Readership Holds Steady in Canada, Online Grows

By: Jennifer Saba

A new study from the Newspaper Audience Databank (NADbank) reveals that 2006 readership levels in Canada are flat compared to the prior year while online readership is growing.

The NADbank provides data on 81 Canadian dailies in 55 markets and 61 community newspapers in 34 markets.

In 2006, 51% of Canadian adults read a newspaper everyday while more than 75% read a newspaper each week.

More than 15% of adults read an online edition of the newspaper weekly. Ottawa-Gatineau had the highest online readership at 20%.

The study indicates that newspaper readership is ?stable? in the top 17 markets across Canada. There are 11.8 million weekly readers. In the top 10 markets, there are 10.4 million weekly readers.

Across the country, adults spend 47 minutes reading daily newspapers on an average weekday — the same amount of time spent in 2005. On the weekend, adults spend 88 minutes on average reading the paper.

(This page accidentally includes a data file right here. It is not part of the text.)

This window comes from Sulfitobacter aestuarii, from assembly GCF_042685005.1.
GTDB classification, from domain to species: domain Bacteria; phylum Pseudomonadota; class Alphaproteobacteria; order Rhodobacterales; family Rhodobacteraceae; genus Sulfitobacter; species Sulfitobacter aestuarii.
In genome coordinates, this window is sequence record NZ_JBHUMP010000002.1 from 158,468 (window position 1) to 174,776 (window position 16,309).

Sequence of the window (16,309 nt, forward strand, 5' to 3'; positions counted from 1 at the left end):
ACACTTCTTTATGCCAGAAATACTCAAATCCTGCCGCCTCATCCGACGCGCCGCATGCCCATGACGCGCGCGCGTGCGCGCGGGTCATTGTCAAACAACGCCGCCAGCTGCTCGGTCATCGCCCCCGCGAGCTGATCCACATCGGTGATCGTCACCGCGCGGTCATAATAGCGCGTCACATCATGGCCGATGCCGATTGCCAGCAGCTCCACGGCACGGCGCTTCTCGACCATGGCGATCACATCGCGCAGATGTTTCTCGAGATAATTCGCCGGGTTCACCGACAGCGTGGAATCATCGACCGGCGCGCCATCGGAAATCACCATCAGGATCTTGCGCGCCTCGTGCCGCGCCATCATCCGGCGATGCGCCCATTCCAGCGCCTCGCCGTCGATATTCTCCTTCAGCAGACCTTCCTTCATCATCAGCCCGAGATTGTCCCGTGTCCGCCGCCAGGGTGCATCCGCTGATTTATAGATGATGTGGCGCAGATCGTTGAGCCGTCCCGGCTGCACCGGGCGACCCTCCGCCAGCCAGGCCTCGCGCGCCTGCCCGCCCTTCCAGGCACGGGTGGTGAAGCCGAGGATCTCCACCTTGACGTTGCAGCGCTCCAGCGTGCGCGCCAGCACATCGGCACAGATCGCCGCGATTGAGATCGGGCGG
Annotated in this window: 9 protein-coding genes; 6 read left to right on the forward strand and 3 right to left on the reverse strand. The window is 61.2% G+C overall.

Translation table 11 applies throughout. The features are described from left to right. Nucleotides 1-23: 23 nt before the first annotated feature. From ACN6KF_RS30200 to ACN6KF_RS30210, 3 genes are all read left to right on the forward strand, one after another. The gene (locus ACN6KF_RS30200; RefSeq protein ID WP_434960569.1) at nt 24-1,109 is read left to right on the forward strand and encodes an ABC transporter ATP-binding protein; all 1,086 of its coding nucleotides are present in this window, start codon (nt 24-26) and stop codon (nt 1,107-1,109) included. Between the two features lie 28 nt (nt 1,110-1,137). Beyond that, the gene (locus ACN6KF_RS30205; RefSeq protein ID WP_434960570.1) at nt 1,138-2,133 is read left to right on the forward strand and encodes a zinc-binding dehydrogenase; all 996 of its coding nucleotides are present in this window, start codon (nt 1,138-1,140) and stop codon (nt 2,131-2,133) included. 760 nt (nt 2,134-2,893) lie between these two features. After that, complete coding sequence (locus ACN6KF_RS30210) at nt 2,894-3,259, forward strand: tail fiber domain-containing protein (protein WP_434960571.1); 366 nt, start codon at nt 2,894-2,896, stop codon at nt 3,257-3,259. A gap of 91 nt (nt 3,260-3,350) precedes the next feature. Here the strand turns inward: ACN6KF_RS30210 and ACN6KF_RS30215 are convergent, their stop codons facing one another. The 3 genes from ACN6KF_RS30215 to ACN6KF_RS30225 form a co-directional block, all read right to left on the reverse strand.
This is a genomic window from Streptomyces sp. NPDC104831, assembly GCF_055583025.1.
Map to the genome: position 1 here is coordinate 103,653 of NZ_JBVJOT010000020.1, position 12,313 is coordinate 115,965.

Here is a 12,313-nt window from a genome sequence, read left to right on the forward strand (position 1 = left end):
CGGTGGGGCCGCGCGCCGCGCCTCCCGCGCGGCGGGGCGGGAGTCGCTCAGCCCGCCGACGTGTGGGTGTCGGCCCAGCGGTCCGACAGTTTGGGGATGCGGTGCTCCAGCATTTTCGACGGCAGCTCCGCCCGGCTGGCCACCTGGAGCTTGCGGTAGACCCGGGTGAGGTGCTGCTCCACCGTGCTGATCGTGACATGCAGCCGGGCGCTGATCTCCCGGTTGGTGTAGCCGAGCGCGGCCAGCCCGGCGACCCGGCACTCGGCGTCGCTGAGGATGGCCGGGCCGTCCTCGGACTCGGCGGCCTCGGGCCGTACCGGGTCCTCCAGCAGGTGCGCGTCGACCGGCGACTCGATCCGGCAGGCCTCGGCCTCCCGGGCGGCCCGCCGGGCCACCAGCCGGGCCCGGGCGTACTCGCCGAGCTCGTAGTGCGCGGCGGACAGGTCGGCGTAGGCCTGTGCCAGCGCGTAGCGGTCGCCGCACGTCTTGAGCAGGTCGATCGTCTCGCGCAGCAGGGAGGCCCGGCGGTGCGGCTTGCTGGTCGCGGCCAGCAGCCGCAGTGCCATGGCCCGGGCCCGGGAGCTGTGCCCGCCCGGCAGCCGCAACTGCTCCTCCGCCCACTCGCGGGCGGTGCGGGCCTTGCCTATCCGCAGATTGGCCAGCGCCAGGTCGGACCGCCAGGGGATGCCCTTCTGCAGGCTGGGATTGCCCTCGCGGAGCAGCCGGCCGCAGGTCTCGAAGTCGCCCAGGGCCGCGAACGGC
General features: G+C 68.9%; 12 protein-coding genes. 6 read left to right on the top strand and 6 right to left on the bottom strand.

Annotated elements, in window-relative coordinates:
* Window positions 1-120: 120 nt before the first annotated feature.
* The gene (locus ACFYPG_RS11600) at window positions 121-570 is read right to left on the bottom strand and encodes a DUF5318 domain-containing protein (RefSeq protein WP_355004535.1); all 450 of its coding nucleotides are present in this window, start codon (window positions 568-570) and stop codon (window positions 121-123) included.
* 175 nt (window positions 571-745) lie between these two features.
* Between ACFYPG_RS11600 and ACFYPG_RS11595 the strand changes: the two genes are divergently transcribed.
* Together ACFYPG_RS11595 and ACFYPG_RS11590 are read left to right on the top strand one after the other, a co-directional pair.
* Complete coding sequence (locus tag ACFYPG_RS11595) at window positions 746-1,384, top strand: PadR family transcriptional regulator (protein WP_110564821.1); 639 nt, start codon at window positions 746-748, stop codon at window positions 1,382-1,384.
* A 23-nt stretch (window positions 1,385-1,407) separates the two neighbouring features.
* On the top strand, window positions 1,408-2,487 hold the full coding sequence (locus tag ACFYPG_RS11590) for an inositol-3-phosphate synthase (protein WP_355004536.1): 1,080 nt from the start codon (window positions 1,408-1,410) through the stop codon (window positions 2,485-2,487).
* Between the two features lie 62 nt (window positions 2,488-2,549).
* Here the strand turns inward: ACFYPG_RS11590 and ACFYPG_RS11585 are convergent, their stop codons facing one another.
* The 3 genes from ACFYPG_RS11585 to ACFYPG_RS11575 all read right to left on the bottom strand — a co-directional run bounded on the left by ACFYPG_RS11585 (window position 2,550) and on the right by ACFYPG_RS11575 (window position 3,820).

By market, in Toronto, 47% of adults read a newspaper yesterday, with about 23% of the adult population reading the Toronto Star. About 9% and 8% of adults in Toronto read the free papers Metro and 24 Hours respectively.

In Montreal, 52% of adults said they read a newspaper yesterday with Le Journal de Montreal reporting the highest percentage of readership at 23%. Eleven percent of adults read Metro yesterday while 7% read 24 heures.

Fifty-three percent of adults read a newspaper yesterday in Ottawa-Gatineau with about 29% reading the Ottawa Citizen. More than 5% of adults read Metro yesterday and 10% read La Droit.

Vancouver had the highest readership number of the four major markets with 55% of adults who read a paper yesterday. Twenty-seven percent read The Province and Vancouver Sun respectively. Six percent read Metro yesterday, while 12% read 24 heures.

For the national papers, the study revealed that in 50 markets across Canada more than 2.3 million adults read an issue of The Globe and Mail in the average week and almost 1.4 million read the National Post.

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